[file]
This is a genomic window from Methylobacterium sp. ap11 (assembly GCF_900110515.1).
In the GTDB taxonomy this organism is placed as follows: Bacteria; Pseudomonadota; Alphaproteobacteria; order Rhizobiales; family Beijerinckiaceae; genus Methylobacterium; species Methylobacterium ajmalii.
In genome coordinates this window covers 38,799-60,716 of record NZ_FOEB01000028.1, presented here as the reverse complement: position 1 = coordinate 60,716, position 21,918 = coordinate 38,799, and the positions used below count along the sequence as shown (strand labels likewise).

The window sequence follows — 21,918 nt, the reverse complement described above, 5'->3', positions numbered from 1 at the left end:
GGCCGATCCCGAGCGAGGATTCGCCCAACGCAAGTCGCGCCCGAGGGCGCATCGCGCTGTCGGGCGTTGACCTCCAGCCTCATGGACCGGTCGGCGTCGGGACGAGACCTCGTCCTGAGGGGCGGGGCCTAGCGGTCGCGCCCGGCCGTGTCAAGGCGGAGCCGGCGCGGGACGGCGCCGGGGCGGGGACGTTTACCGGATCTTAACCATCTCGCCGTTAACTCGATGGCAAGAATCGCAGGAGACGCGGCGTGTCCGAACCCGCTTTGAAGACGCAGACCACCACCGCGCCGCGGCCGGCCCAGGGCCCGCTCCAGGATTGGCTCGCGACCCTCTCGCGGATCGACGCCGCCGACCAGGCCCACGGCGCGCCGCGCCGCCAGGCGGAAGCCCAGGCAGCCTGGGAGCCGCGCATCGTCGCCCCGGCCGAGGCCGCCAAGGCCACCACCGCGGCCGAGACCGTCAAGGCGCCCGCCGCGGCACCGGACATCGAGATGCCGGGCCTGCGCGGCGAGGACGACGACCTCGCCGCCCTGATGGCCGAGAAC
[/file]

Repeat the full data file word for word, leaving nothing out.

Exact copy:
This is a genomic window from Methylobacterium sp. ap11 (assembly GCF_900110515.1).
In the GTDB taxonomy this organism is placed as follows: Bacteria; Pseudomonadota; Alphaproteobacteria; order Rhizobiales; family Beijerinckiaceae; genus Methylobacterium; species Methylobacterium ajmalii.
In genome coordinates this window covers 38,799-60,716 of record NZ_FOEB01000028.1, presented here as the reverse complement: position 1 = coordinate 60,716, position 21,918 = coordinate 38,799, and the positions used below count along the sequence as shown (strand labels likewise).

The window sequence follows — 21,918 nt, the reverse complement described above, 5'->3', positions numbered from 1 at the left end:
GGCCGATCCCGAGCGAGGATTCGCCCAACGCAAGTCGCGCCCGAGGGCGCATCGCGCTGTCGGGCGTTGACCTCCAGCCTCATGGACCGGTCGGCGTCGGGACGAGACCTCGTCCTGAGGGGCGGGGCCTAGCGGTCGCGCCCGGCCGTGTCAAGGCGGAGCCGGCGCGGGACGGCGCCGGGGCGGGGACGTTTACCGGATCTTAACCATCTCGCCGTTAACTCGATGGCAAGAATCGCAGGAGACGCGGCGTGTCCGAACCCGCTTTGAAGACGCAGACCACCACCGCGCCGCGGCCGGCCCAGGGCCCGCTCCAGGATTGGCTCGCGACCCTCTCGCGGATCGACGCCGCCGACCAGGCCCACGGCGCGCCGCGCCGCCAGGCGGAAGCCCAGGCAGCCTGGGAGCCGCGCATCGTCGCCCCGGCCGAGGCCGCCAAGGCCACCACCGCGGCCGAGACCGTCAAGGCGCCCGCCGCGGCACCGGACATCGAGATGCCGGGCCTGCGCGGCGAGGACGACGACCTCGCCGCCCTGATGGCCGAGAAC